The internet is at buzz with Nintendo’s newest addition to the Mobile library titled Dragalia Lost. Heck, I wouldn’t even have been aware of this game’s existence at all if it wasn’t for Twitter and YouTube. So I decided to check it out myself and see what the buzz is all about.
Dragalia Lost is an action role-playing game developed and published by Nintendo, in collaboration with Cygames, for Android and iOS. It was released on September 27, 2018. The game is a result between a partnership of Nintendo and Cygames to develop a new mobile game, the first game with another company after Nintendo initial partnership with DeNA in 2015, which continued for other games.
The story takes place in Alberia, the kingdom where dragons live. All royal members in Alberia have the Dragon Transformation ability, where they can wield a dragon’s power by forming a pact with a dragon to borrow their form in battle. One day, a strange occurrence begins to happen in this kingdom. The Holy Shard protected by the capital starts to lose its power. In order to save his people, the Seventh Prince, who has not made a pact with a dragon, sets off on his Dragon Selection Trial.
It is an action role-playing game with touchscreen controls, where characters attack enemies with simple inputs and magic attacks of different elements which can be weaker or stronger than other ones. Another method of attack is a special attack where the character transforms into a dragon and can greatly damage the enemy for a moment when they have sufficient energy that can be collected while playing or destroying statues of dragons. The characters also have their own classes, with attacking and healing types being the primary ones. While the game is fully playable as a single-player experience, it also supports up to four-player co-operative multiplayer.
I’ve played Dragalia Lost for about a day now and I can kinda see the hype behind it but make no mistake, it’s nothing groundbreaking. As someone who’s played a good number of gacha games in the past, there’s a few things I tend to keep an eye out. The first thing is gameplay, just how fun is it?
Well, to tell you the truth, it’s actually OK. The game has this touchscreen mechanics that’s easy to master but gets a bit tedious at times. It took me a while to get used to it, but even so, I’m still glad for the auto-play. Speaking of auto-play, it works fine but my only gripe (pet peeve so to speak) with it is that the character completely ignore items or chests and just be-line straight to the boss battle. Aside from that, I will say that even if you make an input, the game does not cancel out the auto-play until you yourself have done it. I thought that little feature was nice.
The other thing I look into when playing a gacha game is, how free-to-play friendly the game design is built. Listen, this literally makes or breaks a mobile game for me. Right now, the game seems fine. Two levels usual banks you enough Wyrmite for a single summon. However, I will say that the other activities in the game also provide Wyrmites, such as bonding with your dragons, build facilities in your castles, viewing adventurers and dragons personal stories and more. The amount you earn ain’t a lot but I think it’s spread out just enough that if you’re someone of strong-will, you probably might be able to stay away from purchasing in-game currency, maybe!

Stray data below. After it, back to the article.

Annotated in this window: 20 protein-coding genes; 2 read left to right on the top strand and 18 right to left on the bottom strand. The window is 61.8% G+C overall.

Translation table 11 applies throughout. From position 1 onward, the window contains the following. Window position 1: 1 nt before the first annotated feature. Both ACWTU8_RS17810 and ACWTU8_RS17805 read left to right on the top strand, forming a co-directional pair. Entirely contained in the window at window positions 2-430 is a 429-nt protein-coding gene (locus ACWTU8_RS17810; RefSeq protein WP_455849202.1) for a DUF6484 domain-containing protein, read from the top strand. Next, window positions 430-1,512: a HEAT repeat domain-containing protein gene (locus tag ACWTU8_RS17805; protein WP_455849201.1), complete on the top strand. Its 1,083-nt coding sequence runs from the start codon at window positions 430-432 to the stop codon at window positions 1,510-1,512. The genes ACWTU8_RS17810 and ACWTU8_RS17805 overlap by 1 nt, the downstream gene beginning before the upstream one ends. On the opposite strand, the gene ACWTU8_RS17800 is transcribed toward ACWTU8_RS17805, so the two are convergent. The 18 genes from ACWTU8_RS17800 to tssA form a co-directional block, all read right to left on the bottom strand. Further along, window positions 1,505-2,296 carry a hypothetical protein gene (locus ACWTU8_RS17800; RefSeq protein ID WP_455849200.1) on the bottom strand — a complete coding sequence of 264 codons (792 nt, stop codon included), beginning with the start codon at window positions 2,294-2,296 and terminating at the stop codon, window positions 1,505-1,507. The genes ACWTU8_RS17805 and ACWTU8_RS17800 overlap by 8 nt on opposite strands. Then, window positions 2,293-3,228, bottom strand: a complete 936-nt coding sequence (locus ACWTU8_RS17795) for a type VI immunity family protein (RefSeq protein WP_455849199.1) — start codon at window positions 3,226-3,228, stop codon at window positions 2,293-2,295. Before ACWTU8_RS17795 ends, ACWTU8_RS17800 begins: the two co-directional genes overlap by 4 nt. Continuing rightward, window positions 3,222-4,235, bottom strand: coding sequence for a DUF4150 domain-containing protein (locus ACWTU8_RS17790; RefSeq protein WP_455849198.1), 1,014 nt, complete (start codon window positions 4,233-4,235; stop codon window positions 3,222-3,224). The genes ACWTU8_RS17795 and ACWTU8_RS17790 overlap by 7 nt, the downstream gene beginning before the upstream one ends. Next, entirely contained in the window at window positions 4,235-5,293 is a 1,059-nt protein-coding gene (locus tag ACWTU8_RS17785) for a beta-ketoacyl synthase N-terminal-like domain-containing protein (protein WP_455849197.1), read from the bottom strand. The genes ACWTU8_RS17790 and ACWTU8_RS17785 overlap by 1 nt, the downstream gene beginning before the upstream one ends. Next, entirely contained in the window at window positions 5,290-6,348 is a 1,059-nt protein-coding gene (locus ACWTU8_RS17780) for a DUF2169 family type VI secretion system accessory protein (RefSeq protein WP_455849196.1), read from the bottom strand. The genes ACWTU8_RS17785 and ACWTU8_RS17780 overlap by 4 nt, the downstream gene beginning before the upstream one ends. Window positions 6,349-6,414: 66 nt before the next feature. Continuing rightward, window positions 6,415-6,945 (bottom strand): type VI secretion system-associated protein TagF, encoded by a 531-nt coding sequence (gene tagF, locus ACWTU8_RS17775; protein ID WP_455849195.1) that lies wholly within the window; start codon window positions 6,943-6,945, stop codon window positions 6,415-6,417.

Visually, the game looks fine, great even! If you’re not into the whole chibi thing, then it might be a turn off for you but the game does offers both 3D chibis and 2D portrayed arts to admire. The reason why I mentioned this is because that’s the big selling point of this game, the units you’ll be summoning. That and dragons of course. Both adventurers and dragon all have backstories for you to care about, which makes summoning and leveling them that more enticing. There’s even a Dragalia Life comic strip that has even more lore, which shows that Nintendo is really planning on building a new universe that’s here to stay for the long run.
Of course I gotta mention the RPG aspect of the game. As mentioned with the whole building facilites, there’s actually a ton of things to do. From upgrading your adventurers abilities, swapping weapons, unbinding cards and bonding with dragons, I was surprised with how much you can actually do in the game. Sure, there’s an auto-optimize feature (which is something I use…A LOT) but I’m sure the die-hard number-crunchers will be kept busy for quite sometime. Also there’s a co-op multiplayer with limited time raids as well for you to try out.
Overall, I can definitely see why this game blew up the way it did. It has the gameplay, the waifus and a universe to dwell in, all wrapped up in Nintendo’s quality seal. Dragalia Lost feels like a complete package, offering a fun experience with a stylish presentation. It’s worth checking out.
The game is currently only available in Japan, Taiwan, Hong Kong, Macau, and the United States. No word on if the game will drop in Europe and the rest of the world.